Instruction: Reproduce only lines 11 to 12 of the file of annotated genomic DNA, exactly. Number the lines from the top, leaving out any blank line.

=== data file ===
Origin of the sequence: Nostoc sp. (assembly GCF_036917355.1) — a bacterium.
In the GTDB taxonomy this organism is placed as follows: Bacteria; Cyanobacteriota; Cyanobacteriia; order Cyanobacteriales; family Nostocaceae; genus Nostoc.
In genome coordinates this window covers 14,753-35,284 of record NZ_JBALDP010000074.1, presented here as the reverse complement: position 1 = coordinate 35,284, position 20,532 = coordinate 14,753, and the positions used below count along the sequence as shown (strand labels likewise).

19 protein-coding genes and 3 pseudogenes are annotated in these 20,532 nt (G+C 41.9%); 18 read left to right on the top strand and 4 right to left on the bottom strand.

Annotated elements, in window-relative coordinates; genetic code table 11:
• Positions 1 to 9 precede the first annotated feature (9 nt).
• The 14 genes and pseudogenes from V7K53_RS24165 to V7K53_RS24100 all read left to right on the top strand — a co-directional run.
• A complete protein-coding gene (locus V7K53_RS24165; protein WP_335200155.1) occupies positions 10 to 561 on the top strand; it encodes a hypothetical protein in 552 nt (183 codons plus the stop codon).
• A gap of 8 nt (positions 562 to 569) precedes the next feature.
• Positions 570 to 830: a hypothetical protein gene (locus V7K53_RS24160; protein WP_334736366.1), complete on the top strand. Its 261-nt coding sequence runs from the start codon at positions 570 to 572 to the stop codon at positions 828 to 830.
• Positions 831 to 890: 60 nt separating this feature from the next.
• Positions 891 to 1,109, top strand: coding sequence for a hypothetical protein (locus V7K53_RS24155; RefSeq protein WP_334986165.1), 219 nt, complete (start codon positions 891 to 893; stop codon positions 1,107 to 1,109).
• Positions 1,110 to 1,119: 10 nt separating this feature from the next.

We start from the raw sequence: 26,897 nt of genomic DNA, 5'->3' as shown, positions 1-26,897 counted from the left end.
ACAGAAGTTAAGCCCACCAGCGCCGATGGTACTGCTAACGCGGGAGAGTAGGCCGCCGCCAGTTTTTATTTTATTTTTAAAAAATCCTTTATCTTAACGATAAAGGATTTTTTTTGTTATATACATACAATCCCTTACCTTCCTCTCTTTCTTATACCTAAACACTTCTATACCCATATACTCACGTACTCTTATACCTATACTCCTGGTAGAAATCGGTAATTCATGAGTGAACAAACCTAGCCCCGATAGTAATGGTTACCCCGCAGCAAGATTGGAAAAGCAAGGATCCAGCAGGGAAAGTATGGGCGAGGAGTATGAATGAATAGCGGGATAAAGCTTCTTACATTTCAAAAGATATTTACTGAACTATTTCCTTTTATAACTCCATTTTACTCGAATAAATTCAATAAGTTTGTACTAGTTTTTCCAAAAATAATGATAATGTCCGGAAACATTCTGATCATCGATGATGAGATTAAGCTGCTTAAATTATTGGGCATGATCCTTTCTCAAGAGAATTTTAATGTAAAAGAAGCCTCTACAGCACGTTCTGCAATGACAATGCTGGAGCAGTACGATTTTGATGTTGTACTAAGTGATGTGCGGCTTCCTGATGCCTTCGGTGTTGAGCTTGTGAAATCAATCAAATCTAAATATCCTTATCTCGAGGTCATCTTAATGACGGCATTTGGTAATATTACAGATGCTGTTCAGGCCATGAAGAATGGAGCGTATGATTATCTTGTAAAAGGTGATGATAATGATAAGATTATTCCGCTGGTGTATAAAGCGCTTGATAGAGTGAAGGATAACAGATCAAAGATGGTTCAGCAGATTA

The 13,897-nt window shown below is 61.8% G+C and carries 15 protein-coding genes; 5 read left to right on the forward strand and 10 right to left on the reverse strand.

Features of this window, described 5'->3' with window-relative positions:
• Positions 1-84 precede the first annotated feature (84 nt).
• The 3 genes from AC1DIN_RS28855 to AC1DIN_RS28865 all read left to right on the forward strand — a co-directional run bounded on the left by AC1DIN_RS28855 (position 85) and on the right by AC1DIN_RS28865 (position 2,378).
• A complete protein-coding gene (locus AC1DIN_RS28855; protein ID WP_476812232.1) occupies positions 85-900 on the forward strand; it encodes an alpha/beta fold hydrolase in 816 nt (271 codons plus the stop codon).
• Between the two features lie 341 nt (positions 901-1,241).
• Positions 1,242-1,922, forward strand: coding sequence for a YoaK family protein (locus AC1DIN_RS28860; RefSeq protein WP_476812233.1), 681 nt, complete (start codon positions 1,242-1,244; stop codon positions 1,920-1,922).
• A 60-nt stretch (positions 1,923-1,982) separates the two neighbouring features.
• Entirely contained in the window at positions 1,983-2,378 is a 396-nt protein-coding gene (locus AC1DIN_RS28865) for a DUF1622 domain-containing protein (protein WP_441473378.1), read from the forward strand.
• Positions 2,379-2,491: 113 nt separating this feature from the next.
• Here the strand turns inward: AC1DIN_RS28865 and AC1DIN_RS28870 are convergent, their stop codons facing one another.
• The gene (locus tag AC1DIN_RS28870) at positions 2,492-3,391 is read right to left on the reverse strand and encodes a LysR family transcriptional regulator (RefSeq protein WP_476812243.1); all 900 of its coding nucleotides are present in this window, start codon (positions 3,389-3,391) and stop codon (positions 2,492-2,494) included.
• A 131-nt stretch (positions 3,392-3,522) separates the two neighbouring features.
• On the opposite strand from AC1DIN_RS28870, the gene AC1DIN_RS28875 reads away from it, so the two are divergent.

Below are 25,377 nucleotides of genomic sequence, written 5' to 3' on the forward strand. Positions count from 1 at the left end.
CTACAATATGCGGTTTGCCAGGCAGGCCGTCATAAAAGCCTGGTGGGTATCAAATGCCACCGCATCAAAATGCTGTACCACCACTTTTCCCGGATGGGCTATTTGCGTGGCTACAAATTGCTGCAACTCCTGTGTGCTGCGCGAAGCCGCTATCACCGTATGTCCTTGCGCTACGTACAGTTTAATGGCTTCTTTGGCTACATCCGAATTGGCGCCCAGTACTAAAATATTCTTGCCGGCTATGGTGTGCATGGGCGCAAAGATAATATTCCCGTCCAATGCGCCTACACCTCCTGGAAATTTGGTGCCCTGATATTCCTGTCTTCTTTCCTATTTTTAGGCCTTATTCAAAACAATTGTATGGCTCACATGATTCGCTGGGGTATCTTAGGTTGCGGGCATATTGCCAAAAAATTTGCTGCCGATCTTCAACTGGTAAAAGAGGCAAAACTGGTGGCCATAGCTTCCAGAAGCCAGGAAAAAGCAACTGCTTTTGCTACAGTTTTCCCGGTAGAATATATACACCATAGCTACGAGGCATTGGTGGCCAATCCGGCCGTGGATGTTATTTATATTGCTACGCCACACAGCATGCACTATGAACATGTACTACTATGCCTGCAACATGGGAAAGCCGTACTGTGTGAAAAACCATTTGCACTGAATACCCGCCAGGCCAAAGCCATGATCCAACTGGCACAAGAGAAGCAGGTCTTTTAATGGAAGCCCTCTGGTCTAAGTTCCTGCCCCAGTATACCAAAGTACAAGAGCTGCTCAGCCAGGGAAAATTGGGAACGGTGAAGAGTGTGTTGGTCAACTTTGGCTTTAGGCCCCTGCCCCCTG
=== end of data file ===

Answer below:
• Positions 831 to 890: 60 nt separating this feature from the next.
• Positions 891 to 1,109, top strand: coding sequence for a hypothetical protein (locus V7K53_RS24155; RefSeq protein WP_334986165.1), 219 nt, complete (start codon positions 891 to 893; stop codon positions 1,107 to 1,109).